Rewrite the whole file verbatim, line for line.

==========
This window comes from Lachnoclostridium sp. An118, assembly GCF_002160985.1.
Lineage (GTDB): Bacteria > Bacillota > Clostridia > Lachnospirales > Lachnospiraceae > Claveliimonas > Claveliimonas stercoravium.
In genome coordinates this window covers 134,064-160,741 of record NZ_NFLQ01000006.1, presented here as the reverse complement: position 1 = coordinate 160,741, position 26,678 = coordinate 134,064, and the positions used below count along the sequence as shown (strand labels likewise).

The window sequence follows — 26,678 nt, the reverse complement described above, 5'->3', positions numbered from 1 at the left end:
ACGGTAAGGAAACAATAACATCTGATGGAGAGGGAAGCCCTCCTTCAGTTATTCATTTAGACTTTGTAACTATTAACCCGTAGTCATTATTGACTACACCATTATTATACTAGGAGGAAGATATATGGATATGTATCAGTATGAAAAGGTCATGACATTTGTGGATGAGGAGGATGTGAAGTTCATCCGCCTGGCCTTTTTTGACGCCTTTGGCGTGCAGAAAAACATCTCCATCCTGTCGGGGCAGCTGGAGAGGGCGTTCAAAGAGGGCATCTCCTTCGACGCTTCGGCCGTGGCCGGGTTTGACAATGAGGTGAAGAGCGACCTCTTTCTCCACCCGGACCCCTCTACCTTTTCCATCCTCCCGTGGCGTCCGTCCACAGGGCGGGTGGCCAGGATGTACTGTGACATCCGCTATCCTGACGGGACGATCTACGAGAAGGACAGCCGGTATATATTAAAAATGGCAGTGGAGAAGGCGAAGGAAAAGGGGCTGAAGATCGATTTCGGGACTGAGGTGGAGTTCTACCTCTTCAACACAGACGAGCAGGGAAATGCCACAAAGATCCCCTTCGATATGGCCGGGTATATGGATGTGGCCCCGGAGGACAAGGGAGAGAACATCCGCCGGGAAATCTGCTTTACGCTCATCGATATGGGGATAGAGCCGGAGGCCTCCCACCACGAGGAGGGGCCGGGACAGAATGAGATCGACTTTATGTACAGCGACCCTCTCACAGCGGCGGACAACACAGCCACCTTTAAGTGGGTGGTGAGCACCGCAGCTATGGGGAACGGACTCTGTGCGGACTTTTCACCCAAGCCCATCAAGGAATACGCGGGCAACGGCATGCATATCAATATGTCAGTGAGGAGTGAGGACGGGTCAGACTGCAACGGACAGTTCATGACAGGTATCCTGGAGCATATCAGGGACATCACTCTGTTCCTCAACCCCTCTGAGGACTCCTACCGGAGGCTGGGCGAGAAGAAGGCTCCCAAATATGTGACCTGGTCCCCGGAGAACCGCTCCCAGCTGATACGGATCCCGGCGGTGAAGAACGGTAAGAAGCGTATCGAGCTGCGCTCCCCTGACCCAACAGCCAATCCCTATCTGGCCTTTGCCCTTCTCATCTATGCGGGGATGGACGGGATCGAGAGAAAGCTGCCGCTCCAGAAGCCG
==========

This window comes from Lachnoclostridium sp. An118, assembly GCF_002160985.1.
Lineage (GTDB): Bacteria > Bacillota > Clostridia > Lachnospirales > Lachnospiraceae > Claveliimonas > Claveliimonas stercoravium.
In genome coordinates this window covers 134,064-160,741 of record NZ_NFLQ01000006.1, presented here as the reverse complement: position 1 = coordinate 160,741, position 26,678 = coordinate 134,064, and the positions used below count along the sequence as shown (strand labels likewise).

The window sequence follows — 26,678 nt, the reverse complement described above, 5'->3', positions numbered from 1 at the left end:
ACGGTAAGGAAACAATAACATCTGATGGAGAGGGAAGCCCTCCTTCAGTTATTCATTTAGACTTTGTAACTATTAACCCGTAGTCATTATTGACTACACCATTATTATACTAGGAGGAAGATATATGGATATGTATCAGTATGAAAAGGTCATGACATTTGTGGATGAGGAGGATGTGAAGTTCATCCGCCTGGCCTTTTTTGACGCCTTTGGCGTGCAGAAAAACATCTCCATCCTGTCGGGGCAGCTGGAGAGGGCGTTCAAAGAGGGCATCTCCTTCGACGCTTCGGCCGTGGCCGGGTTTGACAATGAGGTGAAGAGCGACCTCTTTCTCCACCCGGACCCCTCTACCTTTTCCATCCTCCCGTGGCGTCCGTCCACAGGGCGGGTGGCCAGGATGTACTGTGACATCCGCTATCCTGACGGGACGATCTACGAGAAGGACAGCCGGTATATATTAAAAATGGCAGTGGAGAAGGCGAAGGAAAAGGGGCTGAAGATCGATTTCGGGACTGAGGTGGAGTTCTACCTCTTCAACACAGACGAGCAGGGAAATGCCACAAAGATCCCCTTCGATATGGCCGGGTATATGGATGTGGCCCCGGAGGACAAGGGAGAGAACATCCGCCGGGAAATCTGCTTTACGCTCATCGATATGGGGATAGAGCCGGAGGCCTCCCACCACGAGGAGGGGCCGGGACAGAATGAGATCGACTTTATGTACAGCGACCCTCTCACAGCGGCGGACAACACAGCCACCTTTAAGTGGGTGGTGAGCACCGCAGCTATGGGGAACGGACTCTGTGCGGACTTTTCACCCAAGCCCATCAAGGAATACGCGGGCAACGGCATGCATATCAATATGTCAGTGAGGAGTGAGGACGGGTCAGACTGCAACGGACAGTTCATGACAGGTATCCTGGAGCATATCAGGGACATCACTCTGTTCCTCAACCCCTCTGAGGACTCCTACCGGAGGCTGGGCGAGAAGAAGGCTCCCAAATATGTGACCTGGTCCCCGGAGAACCGCTCCCAGCTGATACGGATCCCGGCGGTGAAGAACGGTAAGAAGCGTATCGAGCTGCGCTCCCCTGACCCAACAGCCAATCCCTATCTGGCCTTTGCCCTTCTCATCTATGCGGGGATGGACGGGATCGAGAGAAAGCTGCCGCTCCAGAAGCCG